Steve KleinSteve Klein of The Klein Companies wrote one of three forewords for Contractors: Doing it Right Not Just Getting it Done. Here is his . . . Enjoy!

When author Mel DePaoli decided to write this book her timing could not have been better. Her company Omicle continues to focus on Brand or Culture in American business and whether Brand or Culture is the driving force behind why some companies continue to be successful over time and others just exist or eventually fail?

Midway through writing this book, all of America became challenged with the worst economic cycle since October 1929. Contractors were among those industries first and hardest hit. By the time this book publishes we will all have personally dealt with these most difficult times. There were extremely hard decisions that tested ourselves, our relationships, and whether we could actually survive the unknown that lay ahead. Owners and managers could no longer instinctively and strategically look 1-3 years ahead, and had to deal with day to day realities. I think we could all agree that what we have learned from our recent experiences emerging from this cycle and what we do as a result will lay the foundation for our futures, those of our customers, our team members, their families and all future generations in America who should rely on us to do what is right long-term and not what is best right now for our pocketbook. The fact that you have this book is testament to your intentions.

America is still the greatest country in the world. Yes America is being tested right now. Certainly our elected officials, Wall Street corporations, banking, investment and other systems are under huge public and international scrutiny at present for their past decisions. I would submit however, that a large part of what has always made America great is that entrepreneurial individuals have always started and ran businesses, held fast to their dreams, worked hard, remained honest, accepted the risks, met their payrolls, provided quality products and services, and paid close attention to who they were, who their customers were and how they should be treated.

All too often “Big Corporation” makes decisions at the highest uninvolved corporate level, based on numbers, what the definition of their relationship with their customers and employees are and then expect their employees to accept this definition and deal with it whether they like it or not.

Unlike “Big Corporation,” team members in our companies are not viewed as expendable commodities; they are an asset that we can continue to invest in and the reason our companies can and continue to achieve consistent, measurable success over time. The timing of Mel’s newest book gave us an opportunity to re-verify where we came from, where we are at, who we are, what we believe, what we do, and what we can do better. If our companies do not have future value then they will not continue to be here.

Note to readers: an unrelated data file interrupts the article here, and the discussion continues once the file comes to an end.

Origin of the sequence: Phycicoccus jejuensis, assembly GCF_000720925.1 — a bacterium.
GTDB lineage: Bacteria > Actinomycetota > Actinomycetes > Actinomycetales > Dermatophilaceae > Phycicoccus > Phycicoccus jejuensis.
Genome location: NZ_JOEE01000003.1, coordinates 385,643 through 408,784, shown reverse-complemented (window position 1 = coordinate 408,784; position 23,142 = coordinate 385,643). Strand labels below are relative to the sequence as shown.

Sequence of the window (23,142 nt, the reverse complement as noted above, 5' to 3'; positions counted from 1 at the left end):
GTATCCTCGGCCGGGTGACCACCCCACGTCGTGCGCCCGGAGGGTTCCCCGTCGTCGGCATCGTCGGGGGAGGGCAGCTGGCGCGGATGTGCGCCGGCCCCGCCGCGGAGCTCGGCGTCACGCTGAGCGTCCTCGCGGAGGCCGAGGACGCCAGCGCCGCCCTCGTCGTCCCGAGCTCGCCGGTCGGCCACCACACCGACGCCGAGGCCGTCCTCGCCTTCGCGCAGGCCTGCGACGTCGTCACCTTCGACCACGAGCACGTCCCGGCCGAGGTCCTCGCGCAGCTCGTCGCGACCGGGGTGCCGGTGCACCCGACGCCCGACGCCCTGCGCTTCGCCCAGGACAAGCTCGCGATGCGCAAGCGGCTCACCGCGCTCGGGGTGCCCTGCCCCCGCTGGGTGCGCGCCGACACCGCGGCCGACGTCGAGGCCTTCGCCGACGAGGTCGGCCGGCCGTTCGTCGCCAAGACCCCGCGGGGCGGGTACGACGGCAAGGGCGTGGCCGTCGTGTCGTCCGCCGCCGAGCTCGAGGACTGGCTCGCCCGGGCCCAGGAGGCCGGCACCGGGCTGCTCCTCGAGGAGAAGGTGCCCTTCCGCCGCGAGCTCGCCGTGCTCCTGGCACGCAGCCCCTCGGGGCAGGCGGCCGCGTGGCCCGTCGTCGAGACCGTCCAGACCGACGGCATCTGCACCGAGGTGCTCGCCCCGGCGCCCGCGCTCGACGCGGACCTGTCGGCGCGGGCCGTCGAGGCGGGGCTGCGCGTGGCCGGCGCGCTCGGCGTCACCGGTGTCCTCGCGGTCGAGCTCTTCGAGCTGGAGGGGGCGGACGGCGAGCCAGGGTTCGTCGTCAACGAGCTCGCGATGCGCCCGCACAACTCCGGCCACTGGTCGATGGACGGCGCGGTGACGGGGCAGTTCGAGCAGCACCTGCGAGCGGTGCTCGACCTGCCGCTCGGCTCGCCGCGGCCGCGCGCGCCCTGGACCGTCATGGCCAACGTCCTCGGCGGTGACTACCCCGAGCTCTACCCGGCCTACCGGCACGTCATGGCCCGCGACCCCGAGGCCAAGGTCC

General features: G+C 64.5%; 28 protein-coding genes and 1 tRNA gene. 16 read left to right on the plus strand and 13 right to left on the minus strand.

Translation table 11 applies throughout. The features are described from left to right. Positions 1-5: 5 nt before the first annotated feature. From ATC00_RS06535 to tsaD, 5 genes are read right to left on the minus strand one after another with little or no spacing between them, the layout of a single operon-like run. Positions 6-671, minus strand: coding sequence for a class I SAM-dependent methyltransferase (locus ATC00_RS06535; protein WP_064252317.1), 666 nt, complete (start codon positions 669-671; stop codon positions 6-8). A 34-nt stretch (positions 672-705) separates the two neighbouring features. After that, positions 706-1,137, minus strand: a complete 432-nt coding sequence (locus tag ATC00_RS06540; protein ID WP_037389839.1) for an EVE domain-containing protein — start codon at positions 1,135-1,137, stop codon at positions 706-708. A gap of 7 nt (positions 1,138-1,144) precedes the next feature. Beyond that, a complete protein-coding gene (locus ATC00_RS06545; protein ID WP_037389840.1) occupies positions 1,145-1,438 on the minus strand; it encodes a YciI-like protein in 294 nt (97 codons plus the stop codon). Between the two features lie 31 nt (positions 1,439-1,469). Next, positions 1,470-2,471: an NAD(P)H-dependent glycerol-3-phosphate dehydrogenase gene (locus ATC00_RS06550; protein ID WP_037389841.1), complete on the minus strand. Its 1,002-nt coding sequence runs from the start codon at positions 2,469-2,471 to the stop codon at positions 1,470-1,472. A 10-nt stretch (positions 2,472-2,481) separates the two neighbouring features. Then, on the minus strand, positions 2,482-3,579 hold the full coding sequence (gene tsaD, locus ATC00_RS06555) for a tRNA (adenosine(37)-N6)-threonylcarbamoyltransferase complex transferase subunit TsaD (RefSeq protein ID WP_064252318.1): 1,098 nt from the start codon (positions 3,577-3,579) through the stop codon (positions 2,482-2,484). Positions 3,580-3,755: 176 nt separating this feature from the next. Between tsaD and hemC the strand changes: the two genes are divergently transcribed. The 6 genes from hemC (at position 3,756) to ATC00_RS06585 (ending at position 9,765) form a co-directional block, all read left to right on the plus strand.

All products and services can be designed, engineered, built, marketed and delivered to either rise up to a certain quality or expectation level or to drop down to a certain price point. The old adage, “You get what you pay for” seems appropriate here.

Whether you are an independent business owner or a corporate owned business manager this fundamental decision must be made. Yes the experience and product received can be augmented by exciting marketing, attractive finance terms or smart packaging, but in the end the product gets used by the customer and they make a real life decision whether to purchase it again or recommend others to purchase it, based on their experiences, value received and what the company that sold it to them really represents to them.

Residential development and home building are still among the highest failure rate businesses in America and after almost 27 years of continued daily hands on involvement in this industry, I will submit that our companies Mission Statement and Customer Philosophy are not simply words on a website. They truly are what we believe in and what we guide ourselves by each and every day with each customer.

Perhaps customer expectations have been dumped down in America in substitution for ever lower prices and faster delivery cycles. If so then should we not endeavor to deliver higher customer focus to exceed these current day lowered expectations? Will this effort ultimately equate to higher customer satisfaction ratings, more new customers who enthusiastically produce more referrals and increase the value of your relationships with them and your companies resultant increased brand value? Our experience says yes but we will let Mel tell you more about that.

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